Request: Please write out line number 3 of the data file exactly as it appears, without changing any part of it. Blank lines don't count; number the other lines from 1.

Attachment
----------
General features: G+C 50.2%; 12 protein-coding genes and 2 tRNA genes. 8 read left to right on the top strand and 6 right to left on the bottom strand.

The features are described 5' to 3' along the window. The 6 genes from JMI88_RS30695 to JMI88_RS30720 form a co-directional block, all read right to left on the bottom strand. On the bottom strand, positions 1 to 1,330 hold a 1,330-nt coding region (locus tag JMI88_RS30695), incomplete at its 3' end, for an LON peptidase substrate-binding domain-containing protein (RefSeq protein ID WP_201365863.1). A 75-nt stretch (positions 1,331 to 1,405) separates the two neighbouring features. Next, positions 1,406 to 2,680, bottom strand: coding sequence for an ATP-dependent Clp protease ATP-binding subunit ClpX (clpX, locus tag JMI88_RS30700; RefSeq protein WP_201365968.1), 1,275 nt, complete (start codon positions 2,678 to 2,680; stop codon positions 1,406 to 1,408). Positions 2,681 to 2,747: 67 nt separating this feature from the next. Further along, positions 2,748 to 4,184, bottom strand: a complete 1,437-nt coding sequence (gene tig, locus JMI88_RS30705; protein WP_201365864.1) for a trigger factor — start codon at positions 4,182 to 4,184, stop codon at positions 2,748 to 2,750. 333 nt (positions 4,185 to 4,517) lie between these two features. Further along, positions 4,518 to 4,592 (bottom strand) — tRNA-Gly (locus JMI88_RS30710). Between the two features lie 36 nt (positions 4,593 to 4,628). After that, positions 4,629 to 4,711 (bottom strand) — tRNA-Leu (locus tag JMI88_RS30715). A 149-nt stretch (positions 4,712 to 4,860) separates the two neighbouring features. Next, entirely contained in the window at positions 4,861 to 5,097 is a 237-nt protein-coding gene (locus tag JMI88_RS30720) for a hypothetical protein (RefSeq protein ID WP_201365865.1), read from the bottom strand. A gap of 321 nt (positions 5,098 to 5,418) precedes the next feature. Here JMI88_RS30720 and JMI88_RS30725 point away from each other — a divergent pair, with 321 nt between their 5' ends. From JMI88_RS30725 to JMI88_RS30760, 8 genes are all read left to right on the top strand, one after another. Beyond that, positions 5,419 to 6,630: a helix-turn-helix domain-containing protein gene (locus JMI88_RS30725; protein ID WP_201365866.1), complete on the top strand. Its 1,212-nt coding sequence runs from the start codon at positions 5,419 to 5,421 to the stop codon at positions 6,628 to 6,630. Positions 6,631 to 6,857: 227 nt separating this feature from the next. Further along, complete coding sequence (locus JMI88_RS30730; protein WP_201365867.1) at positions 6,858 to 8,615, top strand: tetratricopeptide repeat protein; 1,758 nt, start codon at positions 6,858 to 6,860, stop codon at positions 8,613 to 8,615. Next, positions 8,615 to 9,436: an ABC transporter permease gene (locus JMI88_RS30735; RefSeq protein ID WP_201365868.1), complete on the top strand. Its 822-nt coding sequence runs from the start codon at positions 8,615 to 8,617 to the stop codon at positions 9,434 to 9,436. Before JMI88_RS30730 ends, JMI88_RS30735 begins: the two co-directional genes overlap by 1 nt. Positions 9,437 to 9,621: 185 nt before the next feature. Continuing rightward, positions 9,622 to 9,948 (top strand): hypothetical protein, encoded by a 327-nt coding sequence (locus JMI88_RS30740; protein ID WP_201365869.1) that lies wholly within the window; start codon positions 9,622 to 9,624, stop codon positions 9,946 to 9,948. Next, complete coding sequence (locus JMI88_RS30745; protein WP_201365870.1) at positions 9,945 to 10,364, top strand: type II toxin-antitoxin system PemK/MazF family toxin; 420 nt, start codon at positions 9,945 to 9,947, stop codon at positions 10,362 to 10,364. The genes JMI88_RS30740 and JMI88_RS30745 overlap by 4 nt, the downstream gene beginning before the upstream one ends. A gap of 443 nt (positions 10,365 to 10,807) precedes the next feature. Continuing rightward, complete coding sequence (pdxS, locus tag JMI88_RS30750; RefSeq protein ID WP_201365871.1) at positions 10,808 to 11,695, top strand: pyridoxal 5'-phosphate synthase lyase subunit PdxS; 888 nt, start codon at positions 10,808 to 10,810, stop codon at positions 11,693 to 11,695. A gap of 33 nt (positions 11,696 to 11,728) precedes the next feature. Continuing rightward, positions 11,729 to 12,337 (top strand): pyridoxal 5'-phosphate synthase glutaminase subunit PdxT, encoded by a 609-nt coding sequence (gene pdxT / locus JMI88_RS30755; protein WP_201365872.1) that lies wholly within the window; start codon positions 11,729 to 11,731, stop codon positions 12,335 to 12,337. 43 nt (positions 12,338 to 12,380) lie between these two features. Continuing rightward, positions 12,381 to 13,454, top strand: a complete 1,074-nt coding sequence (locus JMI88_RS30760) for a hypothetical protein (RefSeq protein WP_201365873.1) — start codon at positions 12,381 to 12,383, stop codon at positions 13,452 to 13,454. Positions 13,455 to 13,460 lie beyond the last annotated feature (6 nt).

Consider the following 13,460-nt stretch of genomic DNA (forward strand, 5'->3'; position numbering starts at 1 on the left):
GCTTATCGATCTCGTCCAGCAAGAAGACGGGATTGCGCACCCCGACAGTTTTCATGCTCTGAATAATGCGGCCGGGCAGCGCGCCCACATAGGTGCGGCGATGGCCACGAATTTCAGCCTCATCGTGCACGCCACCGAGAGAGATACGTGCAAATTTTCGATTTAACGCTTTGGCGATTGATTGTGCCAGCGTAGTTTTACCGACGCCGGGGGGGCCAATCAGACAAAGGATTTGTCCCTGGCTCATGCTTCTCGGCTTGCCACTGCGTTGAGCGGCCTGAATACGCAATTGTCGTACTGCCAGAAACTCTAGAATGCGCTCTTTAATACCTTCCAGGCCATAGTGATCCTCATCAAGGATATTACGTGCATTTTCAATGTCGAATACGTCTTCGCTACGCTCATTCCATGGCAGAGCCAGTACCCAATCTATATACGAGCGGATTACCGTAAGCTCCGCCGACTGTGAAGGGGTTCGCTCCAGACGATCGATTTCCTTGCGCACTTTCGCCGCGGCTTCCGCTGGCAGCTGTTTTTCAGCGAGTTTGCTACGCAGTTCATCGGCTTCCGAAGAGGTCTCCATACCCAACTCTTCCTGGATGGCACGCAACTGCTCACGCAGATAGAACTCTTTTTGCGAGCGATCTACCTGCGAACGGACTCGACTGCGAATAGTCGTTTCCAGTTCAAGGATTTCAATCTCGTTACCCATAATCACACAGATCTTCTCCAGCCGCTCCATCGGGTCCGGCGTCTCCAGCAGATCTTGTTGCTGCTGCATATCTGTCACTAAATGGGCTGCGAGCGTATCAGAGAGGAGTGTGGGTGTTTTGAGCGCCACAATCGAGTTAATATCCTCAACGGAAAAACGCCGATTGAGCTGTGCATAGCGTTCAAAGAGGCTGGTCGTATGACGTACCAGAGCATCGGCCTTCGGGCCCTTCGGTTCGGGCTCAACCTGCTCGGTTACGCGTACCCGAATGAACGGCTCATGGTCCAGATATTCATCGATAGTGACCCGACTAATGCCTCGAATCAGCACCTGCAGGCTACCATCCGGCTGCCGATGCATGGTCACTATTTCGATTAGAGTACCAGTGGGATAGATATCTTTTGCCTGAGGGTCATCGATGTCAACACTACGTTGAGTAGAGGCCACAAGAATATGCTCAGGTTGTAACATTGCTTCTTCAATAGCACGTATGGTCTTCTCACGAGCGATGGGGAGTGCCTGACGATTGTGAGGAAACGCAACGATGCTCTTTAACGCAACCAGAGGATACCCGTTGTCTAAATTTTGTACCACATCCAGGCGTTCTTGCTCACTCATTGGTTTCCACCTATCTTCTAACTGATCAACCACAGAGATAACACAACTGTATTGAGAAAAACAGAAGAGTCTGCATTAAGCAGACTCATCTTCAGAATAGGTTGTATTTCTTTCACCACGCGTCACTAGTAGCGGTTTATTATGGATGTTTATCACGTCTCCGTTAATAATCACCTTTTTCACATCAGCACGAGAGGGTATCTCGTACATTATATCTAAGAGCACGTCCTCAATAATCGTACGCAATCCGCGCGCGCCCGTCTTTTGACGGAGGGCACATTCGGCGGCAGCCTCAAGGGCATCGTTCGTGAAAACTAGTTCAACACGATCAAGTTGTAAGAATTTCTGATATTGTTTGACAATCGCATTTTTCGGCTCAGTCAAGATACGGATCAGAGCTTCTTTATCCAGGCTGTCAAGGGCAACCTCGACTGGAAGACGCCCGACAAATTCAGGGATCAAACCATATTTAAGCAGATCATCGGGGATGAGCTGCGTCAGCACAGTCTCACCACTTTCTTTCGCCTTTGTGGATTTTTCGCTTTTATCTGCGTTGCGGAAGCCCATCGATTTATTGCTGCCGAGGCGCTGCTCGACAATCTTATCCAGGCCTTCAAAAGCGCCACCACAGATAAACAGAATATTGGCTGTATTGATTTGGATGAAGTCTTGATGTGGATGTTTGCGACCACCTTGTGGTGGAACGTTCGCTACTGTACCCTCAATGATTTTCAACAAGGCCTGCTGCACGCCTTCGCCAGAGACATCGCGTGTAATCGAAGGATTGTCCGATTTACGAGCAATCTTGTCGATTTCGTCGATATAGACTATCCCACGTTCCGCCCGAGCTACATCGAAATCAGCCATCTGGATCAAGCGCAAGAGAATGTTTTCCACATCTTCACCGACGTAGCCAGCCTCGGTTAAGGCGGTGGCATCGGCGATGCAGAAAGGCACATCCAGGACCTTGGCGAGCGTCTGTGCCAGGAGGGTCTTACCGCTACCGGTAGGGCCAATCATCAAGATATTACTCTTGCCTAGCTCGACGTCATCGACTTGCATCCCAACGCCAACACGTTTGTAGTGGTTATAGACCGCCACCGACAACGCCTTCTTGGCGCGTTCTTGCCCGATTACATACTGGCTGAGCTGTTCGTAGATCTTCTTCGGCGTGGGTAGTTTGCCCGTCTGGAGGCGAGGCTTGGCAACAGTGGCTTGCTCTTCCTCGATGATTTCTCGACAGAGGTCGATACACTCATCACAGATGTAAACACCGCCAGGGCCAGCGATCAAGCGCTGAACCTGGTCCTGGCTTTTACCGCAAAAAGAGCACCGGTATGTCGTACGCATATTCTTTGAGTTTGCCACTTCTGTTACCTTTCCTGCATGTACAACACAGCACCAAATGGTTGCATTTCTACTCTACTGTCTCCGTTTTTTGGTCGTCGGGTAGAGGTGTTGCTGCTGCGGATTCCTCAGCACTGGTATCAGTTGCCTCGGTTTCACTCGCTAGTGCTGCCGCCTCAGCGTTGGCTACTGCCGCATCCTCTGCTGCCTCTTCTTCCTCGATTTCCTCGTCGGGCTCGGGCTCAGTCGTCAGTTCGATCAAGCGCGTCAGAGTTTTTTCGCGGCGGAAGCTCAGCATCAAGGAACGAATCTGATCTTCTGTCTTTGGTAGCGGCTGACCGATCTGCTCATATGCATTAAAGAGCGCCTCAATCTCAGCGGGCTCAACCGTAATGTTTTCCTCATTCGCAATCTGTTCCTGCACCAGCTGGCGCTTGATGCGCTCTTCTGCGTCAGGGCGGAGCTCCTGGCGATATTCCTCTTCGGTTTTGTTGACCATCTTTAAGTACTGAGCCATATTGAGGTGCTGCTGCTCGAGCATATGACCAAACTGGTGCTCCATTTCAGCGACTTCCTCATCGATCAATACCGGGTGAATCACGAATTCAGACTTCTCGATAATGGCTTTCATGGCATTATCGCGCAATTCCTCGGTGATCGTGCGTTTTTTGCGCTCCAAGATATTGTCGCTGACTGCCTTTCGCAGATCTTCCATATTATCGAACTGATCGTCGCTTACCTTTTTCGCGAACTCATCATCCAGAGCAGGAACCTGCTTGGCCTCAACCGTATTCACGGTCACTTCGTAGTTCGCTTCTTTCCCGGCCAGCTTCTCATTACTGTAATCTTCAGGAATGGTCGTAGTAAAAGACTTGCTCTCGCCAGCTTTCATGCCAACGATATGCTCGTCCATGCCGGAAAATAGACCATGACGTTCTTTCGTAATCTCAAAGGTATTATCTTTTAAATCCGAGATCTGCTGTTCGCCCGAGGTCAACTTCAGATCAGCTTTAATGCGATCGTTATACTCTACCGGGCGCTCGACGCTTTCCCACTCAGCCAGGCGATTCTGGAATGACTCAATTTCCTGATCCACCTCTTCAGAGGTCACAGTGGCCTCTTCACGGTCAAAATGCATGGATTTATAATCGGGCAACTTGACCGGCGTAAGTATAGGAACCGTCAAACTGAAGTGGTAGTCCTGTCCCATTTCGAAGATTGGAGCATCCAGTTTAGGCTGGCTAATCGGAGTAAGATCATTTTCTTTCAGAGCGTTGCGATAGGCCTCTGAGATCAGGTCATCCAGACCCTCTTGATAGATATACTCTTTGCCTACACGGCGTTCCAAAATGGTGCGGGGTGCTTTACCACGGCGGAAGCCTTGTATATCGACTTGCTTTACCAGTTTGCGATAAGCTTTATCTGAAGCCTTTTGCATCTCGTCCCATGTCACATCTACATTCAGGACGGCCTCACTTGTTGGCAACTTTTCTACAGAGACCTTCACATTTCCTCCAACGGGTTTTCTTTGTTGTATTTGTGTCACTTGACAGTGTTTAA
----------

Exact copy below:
Consider the following 13,460-nt stretch of genomic DNA (forward strand, 5'->3'; position numbering starts at 1 on the left):